The authors claim that the oral traditions offer “no clear instances” of female temple officials, “though instances are not lacking of women gifted with second sight, and described as ‘prophetesses’ [here probably translating kaula wahine] and ‘sorceresses.’ An early Hawaiian saga refers to a renowned seeress of this class called Kukelepolani as having been employed by Kila in Tahiti to help him find his brother La’a-ma-i-kahiki. We are also told in the same saga that Olopana had been wont to consult her.” 
Recognizing Pacific priestesses
Here’s another reference to taula wahine: “In general the distinction between the priest and the prophet that we have noted for the northern and eastern Pacific seems to underlie the systems in Samoa and Tonga also. In Samoa there were at least four classes of priestly and mantic persons who were known as taula-aitu. Here also the god was supposed at times to enter into the taula, and here also female taula are not unknown. Indeed, according to Stair, certain aitu, or gods, are said to have been served by women priests…” And then once again the authors go on to minimize that fact.
In Tonga, they tell us, the priesthood was numerous and powerful. “According to West they were divided into two classes, the taula, ‘or priests inspired by the gods,” and the feao, who offered the sacrifices, and maintained the temples in good order and repair. According to Mariner, the priests are hardly ever drawn from the chiefs, but more often from the landed class, or even the peasants; but this observation seems to have particular reference to the taula class. Such people are said to have differed in no respect in regard to their status or way of life from other people, but to have been more taciturn and given to reflection, and more observant of what was going on.” [453-54]
Sometimes Tongans who were not taula connected with ancestral spirits or deities. They refer to a young prince who “was sometimes inspired by the tutelary spirit of his family, but was not on this account regarded as a ‘priest’.” There were people “who were frequently inspired by a particular god. Such sporadic divine visitations are here most commonly attributed to females.” [emphasis added, 454]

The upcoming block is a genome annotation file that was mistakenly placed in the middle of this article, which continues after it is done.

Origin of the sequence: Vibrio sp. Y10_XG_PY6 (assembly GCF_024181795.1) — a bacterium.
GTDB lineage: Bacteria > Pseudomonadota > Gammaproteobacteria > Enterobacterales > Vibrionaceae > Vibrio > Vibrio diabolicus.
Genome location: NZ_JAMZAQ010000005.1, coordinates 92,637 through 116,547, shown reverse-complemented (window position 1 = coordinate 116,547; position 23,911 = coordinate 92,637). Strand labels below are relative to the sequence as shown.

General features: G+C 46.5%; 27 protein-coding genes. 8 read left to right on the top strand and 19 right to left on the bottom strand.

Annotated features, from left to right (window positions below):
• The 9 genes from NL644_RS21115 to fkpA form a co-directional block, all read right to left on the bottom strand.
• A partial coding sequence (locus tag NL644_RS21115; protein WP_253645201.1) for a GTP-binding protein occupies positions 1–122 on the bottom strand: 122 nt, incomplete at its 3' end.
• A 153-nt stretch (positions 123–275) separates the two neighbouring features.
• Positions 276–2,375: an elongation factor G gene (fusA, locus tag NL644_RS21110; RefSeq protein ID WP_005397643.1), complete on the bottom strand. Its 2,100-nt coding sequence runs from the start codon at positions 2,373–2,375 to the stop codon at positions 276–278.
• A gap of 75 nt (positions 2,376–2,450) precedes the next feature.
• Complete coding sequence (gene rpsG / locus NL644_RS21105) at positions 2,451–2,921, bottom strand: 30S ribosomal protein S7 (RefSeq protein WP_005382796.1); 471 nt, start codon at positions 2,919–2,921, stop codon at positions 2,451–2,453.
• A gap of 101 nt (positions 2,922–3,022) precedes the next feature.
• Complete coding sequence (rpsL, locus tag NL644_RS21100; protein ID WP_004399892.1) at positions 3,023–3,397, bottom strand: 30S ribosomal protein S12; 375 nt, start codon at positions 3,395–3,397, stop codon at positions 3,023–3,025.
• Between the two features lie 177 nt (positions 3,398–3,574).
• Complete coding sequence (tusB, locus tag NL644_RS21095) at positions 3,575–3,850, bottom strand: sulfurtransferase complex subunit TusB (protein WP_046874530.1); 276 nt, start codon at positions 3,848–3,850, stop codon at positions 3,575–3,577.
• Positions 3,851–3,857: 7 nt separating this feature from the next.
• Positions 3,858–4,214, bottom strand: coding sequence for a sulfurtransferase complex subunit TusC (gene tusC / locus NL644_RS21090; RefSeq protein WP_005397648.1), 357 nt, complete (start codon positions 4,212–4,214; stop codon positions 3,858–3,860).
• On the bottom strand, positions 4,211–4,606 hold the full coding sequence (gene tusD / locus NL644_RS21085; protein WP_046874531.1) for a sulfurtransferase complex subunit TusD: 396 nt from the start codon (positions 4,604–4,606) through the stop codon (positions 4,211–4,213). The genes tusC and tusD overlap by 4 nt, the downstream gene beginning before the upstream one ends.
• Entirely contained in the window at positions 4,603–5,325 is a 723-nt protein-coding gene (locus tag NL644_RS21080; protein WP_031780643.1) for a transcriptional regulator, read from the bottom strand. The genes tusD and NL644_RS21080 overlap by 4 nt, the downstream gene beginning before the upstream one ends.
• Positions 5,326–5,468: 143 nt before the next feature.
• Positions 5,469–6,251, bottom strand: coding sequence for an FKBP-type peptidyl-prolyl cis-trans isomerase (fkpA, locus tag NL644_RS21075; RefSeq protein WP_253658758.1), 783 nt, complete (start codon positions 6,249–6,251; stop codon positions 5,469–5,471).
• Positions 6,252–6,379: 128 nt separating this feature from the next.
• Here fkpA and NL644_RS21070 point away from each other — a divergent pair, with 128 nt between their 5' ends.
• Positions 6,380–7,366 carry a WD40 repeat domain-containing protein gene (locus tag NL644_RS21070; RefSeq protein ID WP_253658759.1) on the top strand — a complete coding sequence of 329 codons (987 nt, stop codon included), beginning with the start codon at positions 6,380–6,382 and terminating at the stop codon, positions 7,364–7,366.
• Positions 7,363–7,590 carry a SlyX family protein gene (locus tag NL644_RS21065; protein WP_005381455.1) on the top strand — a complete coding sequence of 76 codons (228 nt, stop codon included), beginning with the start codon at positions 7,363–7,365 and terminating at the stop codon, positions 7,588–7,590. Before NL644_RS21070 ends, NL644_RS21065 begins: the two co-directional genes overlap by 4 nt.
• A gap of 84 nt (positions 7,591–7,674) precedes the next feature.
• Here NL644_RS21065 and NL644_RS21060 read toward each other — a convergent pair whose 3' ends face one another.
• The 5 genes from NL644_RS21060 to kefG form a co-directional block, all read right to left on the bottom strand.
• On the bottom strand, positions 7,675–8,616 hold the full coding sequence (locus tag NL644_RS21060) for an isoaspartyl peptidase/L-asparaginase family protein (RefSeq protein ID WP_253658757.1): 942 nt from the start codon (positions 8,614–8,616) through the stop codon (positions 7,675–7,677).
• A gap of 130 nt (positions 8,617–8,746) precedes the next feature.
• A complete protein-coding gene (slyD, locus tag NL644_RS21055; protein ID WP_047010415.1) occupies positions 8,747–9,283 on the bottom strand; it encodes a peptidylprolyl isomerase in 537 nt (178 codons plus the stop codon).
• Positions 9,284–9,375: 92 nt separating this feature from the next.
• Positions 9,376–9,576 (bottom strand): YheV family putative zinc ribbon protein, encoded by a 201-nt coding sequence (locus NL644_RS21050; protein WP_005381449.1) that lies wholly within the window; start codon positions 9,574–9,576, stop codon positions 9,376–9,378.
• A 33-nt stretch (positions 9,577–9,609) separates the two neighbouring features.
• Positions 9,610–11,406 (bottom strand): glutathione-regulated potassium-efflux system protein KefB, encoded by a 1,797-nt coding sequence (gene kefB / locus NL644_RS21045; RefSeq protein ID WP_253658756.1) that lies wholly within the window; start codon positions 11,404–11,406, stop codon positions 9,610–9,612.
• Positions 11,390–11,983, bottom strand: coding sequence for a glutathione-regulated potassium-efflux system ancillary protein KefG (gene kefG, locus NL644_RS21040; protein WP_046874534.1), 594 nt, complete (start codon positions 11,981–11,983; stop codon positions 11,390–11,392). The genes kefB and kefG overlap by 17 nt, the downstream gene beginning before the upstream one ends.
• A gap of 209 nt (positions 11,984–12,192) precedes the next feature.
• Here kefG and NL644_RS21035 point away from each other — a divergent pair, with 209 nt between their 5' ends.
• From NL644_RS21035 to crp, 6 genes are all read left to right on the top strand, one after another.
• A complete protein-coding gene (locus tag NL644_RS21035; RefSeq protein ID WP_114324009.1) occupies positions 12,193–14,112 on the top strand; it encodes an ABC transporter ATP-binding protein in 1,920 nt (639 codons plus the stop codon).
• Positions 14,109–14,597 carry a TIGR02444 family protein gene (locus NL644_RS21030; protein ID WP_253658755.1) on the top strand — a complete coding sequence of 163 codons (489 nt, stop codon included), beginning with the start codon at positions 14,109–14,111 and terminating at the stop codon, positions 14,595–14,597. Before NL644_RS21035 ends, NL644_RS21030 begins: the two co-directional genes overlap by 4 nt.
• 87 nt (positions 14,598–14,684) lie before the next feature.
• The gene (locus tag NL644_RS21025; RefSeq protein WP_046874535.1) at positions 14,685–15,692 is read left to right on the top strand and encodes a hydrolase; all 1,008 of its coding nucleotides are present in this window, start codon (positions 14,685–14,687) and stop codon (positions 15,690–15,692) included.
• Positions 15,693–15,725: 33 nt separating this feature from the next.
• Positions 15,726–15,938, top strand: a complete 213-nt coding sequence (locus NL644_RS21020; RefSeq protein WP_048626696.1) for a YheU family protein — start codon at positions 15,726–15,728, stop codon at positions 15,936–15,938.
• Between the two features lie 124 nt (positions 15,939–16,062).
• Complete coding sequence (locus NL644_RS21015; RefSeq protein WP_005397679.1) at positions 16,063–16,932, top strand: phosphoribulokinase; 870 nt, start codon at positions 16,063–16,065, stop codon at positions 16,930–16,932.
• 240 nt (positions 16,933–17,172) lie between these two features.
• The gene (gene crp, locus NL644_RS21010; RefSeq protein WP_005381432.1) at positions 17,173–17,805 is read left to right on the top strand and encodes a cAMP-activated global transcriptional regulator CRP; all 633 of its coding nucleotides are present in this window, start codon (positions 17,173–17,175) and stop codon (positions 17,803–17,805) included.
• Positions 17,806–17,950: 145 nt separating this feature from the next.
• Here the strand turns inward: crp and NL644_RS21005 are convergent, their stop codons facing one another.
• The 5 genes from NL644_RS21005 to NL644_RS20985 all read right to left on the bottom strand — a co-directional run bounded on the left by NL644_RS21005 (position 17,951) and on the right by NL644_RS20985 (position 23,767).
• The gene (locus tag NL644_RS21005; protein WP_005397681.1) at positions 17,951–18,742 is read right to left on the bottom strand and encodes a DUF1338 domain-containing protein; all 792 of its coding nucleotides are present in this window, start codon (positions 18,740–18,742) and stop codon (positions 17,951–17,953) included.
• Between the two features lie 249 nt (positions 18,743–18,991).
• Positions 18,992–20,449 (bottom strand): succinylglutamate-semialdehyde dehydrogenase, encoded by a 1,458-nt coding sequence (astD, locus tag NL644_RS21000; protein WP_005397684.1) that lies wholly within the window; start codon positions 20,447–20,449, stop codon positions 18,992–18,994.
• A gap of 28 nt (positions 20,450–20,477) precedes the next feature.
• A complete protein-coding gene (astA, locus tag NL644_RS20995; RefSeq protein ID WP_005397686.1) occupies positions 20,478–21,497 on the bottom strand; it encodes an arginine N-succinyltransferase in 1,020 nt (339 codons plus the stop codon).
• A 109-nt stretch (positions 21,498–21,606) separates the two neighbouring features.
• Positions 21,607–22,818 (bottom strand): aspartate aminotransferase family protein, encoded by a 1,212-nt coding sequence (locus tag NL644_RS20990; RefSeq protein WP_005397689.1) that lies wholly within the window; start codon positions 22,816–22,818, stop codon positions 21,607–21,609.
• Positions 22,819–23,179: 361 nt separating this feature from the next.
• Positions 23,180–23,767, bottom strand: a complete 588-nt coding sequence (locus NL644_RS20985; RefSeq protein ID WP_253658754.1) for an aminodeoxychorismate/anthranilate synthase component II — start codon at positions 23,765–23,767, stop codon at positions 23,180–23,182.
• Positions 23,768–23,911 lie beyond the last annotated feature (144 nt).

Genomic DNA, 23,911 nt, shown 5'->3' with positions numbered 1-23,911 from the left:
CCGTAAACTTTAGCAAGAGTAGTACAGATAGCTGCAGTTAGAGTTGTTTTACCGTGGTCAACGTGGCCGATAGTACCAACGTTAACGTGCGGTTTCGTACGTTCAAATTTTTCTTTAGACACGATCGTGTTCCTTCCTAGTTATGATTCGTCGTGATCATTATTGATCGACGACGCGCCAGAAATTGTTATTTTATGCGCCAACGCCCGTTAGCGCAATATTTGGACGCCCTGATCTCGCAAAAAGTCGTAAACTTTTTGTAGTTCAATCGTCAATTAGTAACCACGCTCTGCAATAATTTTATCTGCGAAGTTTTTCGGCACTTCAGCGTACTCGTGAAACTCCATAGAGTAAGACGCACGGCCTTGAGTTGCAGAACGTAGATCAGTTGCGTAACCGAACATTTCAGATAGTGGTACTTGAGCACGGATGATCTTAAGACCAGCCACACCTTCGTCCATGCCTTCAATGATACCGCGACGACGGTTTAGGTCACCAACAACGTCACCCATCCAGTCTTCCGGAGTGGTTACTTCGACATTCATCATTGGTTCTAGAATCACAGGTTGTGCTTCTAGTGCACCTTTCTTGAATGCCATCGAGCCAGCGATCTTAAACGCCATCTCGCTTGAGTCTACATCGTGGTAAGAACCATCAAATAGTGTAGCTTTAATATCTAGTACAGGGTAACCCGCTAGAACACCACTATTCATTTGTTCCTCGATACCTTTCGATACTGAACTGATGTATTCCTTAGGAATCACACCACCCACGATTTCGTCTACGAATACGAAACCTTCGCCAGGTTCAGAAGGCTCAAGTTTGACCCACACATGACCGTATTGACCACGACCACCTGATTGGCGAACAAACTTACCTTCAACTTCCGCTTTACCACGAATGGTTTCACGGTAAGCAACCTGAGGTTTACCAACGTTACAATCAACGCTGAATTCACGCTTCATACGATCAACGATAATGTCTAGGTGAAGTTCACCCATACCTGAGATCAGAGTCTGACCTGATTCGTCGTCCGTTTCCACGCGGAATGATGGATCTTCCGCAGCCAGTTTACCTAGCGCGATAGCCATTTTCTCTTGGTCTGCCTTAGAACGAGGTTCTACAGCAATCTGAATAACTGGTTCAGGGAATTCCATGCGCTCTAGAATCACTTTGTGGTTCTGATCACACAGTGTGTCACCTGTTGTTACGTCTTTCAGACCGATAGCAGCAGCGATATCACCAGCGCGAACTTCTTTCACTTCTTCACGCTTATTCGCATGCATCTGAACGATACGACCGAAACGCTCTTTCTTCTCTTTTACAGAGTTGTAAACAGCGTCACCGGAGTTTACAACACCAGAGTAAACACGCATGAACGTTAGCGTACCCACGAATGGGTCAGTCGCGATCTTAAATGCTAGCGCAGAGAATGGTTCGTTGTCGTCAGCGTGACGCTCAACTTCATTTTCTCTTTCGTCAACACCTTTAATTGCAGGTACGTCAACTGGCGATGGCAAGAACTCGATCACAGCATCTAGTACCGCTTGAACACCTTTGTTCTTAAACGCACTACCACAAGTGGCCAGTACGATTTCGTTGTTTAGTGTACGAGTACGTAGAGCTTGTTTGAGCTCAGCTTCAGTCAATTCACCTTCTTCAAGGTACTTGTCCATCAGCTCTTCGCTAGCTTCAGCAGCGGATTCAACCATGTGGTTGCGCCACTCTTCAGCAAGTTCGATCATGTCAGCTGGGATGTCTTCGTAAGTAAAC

The Maori waka or kauwaka “seem to correspond in all respects to the kaulas, acting as the medium of the god, whose oracle they received in trance or dream, and also acting sometimes as the guardian of his [sic] sanctuary. They also acted as a medium of communication between the living and the dead. The mantic gift was often hereditary, and shared alike by women and men. [emphasis added] Gudgeon refers to a great tohunga of the early European period who could boast a long line of mantic ancestors on both sides. His mother was a renowned ‘sorceress,’ and his wife even more famous, being descended from a tribe of ‘spirits’.” 
The areoi of Tahiti and the hoki of Marquesas
Pacific Island cultures had many forms of sacred dance, song, and theater, usually combined. In Tahiti the areoi had to try out for selection by the elders, then train for a long time, and finally give a performance (though that is surely not the right word) before being admitted with great ceremony. Wearing headdresses of feathers and flowers, they moved from place to place in canoe flotillas, singing to the music of of drum and flute. They held all night performances in brightly lit longhouses. Peace was observed during these festivals, which contained religious and origin stories. [425-27]
“The costume of the areoi, both men and women, suggests that of the dead, while they refer to themselves as maru, ‘shadows.’ The uritoy of the Caroline and Ladone islands resemble areoi in some respects, but the closest analogies to them are in the Marquesas Islands, where the hoki carried out sacred performances known as kappa. 
A long Marquesan narrative attributes the origin of kappa to a woman. It tells how two gods carried off the maiden Taa-po to the world of the dead. There “she sees a group of young people performing a kappa, and on her return to earth she teaches her relatives the kappa which she has heard sung by the atua in the land of the dead, and which consists
largely of a catalogue of islands, together with the chiefs who rule them—another indication of the serious educational character of these performances. The girl suggests to her relatives that they should set out as a ‘singing troupe in her honor’, carrying the kappa with them. They sail accordingly to Paumau in Hivaoa—a district which we are told was anciently famous for hoki.” 
Thus the underworld-journeying maiden Taa-po is credited with founding the entire tradition. (I wonder, too, about the similarity of her name to Samoan taupo, the title of a chiefly maiden who presides over preparation and serving of the sacred drink kava.) “The saga goes on to speak of further performances of the kappa, part of which consists of a duet between the heroine and her father. In the saga of Tona-Hai-Eee we hear of a singing festival in honor of a female chief, in which various people are represented as singing i’i as eulogies on the chief herself, partly in the form of solos, and partly in chorus, by the whole assembly.